Now, for those of you who are not in this field and/or the skeptics, I’ve thoughtfully prepared an exercise for you to do at home when it is between 30 and 50 degrees.  This simulates what I’ve just described in this entry.

  1. Put on a tight-fitting sweatsuit
  2. Fill up a bathtub with water (can be any temperature)
  3. Lie in bathtub with your sweatsuit on
  4. Get out of bathtub
    1. *BONUS: Place feet (with or without socks) in rubber boots
  5. Walk outside.
  6. Count to 28,800 and do at least 4 of the following activities:
    1. Place your hands in ice cubes off and on for fifteen minutes
    2. Talk to strangers without showing how cold you are
    3. Try to write something legibly.
    4. Look at cute pictures of animals (This is easier if you have a pet you can play with outside)
    5. Just when your clothes are beginning to dry, jump back into the bathtub, and run back outside
  7. Go inside and take a hot shower.

Of course, we all have to remember that despite being uncomfortable (or at times, miserable) outside in the elements, marine mammal trainers adore the animals with whom they have the privilege of knowing.  The times I notice the pain in my hands, or the chill in my core, or my hair freezing at the ends is only when I’m walking from one animal habitat to the other.  I don’t notice being cold or uncomfortable when I’m playing with or training one of the amazing animals I get to hang out with on a daily basis.   They are really worth it.

** Standby for entry in 6 months on Unbearable Heat and Marine Mammal Training **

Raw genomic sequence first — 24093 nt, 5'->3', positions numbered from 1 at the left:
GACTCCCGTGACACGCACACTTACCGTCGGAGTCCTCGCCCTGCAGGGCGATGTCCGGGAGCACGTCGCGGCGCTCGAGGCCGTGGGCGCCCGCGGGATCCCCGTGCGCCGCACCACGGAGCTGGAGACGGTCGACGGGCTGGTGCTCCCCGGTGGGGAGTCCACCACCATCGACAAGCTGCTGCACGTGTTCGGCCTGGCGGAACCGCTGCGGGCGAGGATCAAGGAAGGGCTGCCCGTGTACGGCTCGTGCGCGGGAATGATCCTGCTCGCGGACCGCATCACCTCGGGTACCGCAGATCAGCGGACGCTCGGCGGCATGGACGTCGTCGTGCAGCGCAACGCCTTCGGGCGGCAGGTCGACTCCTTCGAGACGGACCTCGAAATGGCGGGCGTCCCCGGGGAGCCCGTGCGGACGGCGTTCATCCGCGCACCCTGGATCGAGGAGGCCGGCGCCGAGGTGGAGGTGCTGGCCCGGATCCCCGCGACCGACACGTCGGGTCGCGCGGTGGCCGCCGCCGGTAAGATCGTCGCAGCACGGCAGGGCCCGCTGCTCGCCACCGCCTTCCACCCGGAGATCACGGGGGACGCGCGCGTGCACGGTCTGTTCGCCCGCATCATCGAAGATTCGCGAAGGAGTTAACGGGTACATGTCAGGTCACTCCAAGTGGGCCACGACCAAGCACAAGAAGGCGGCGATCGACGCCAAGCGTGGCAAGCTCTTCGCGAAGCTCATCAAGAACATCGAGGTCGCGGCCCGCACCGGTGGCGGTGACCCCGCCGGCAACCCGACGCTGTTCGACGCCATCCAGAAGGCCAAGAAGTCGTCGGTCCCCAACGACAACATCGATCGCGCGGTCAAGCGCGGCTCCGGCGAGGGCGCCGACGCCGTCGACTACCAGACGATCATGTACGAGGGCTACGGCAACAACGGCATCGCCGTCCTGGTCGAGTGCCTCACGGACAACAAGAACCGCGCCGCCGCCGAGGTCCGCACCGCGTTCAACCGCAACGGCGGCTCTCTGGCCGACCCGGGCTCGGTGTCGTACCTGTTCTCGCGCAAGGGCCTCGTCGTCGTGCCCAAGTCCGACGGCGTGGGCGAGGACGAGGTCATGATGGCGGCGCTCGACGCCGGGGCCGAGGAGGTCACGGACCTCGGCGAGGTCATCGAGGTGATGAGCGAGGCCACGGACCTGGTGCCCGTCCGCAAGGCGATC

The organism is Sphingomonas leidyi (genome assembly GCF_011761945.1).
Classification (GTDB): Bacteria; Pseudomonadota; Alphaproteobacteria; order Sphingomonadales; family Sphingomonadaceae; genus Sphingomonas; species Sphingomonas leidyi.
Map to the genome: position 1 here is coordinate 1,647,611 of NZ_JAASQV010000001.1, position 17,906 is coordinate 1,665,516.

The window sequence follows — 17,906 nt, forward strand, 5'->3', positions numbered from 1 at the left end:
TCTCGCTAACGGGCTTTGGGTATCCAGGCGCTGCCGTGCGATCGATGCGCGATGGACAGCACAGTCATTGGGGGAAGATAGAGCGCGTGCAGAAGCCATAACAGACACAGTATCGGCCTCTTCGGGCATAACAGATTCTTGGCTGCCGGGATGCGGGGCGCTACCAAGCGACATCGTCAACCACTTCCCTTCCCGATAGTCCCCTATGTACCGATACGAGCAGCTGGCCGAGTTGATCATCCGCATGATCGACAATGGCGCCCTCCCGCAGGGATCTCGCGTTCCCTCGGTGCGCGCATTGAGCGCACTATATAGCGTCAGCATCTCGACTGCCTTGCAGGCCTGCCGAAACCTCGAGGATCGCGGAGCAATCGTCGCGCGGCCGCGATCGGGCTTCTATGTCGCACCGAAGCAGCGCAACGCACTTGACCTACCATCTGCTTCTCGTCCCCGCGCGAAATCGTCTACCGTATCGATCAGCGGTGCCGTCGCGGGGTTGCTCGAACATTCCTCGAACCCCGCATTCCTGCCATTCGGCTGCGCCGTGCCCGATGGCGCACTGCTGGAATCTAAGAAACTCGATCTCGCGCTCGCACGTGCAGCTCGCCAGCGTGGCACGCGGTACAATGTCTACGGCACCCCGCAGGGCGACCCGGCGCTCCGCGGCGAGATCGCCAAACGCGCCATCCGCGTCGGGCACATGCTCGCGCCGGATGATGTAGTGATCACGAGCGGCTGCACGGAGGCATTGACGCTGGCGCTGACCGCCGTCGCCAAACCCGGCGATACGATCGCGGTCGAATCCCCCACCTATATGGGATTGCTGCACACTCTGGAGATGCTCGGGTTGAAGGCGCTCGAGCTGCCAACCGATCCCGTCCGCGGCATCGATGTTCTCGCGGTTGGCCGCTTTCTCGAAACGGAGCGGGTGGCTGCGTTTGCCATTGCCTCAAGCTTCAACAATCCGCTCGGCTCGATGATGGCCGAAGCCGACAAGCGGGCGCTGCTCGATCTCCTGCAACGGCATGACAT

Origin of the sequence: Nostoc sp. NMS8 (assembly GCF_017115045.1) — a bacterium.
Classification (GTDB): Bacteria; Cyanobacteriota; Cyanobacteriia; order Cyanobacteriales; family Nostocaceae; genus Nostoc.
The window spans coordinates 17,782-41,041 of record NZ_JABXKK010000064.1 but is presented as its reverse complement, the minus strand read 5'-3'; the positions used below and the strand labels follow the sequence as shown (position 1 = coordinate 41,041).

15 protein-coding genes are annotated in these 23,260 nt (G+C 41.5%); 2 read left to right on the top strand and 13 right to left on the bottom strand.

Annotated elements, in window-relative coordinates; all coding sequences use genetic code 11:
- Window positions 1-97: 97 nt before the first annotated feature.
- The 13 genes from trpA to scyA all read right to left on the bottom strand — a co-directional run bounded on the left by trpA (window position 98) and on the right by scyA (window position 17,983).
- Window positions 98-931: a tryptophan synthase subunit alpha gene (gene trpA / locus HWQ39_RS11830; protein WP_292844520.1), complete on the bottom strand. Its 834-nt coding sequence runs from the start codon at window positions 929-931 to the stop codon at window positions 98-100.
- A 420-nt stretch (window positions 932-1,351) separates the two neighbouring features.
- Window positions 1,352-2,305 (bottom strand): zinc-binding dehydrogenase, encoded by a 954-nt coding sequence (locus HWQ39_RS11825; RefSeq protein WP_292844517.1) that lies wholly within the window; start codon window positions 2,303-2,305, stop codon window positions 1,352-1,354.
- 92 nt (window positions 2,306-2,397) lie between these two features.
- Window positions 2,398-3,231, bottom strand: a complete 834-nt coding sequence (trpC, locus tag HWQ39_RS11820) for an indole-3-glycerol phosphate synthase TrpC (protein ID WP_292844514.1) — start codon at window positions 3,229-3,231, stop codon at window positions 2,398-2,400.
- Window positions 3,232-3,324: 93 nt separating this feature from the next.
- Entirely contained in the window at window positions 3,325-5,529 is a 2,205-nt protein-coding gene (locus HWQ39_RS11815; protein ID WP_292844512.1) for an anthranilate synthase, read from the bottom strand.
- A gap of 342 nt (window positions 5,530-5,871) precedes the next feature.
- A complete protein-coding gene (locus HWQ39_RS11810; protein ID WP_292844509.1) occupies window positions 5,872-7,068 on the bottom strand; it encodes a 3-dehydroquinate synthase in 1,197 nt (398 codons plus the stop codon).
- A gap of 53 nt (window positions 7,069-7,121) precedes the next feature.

Tuesday, February 12, 2013

The Quasi-Sad Saga of the Rhinelander Ducklings

For the past 25 summers, my family and I have spent a week in Rhinelander, Wisconsin.  North Wisconsin has a lot of plusses, including but not limited to:  Awesome Wildlife, Great Fishing, Beautiful Country, Fascinating Accents, and Cheese Curds*.  Because I grew up in a suburb of Chicago and half of my extended family lives in Wisconsin, I knew about the plusses of this great state since I was a small child.  Thus, our annual trip to Rhinelander was one I looked forward to more than any of our other vacation to Touristy, Tropical Locations.

If you don't think this is gorgeous, you're probably stupid.

We stay at Holiday Acres, a family-owned resort situated on a beautiful lake.  This resort sports comfortable cabins, a lodge with hotel rooms, a great bar and restaurant that combines the best of the Northwoods and a chic jazz-club vibe.   In our many visits to this serene place, we’ve befriended the owners who make the resort even more incredible than it already is.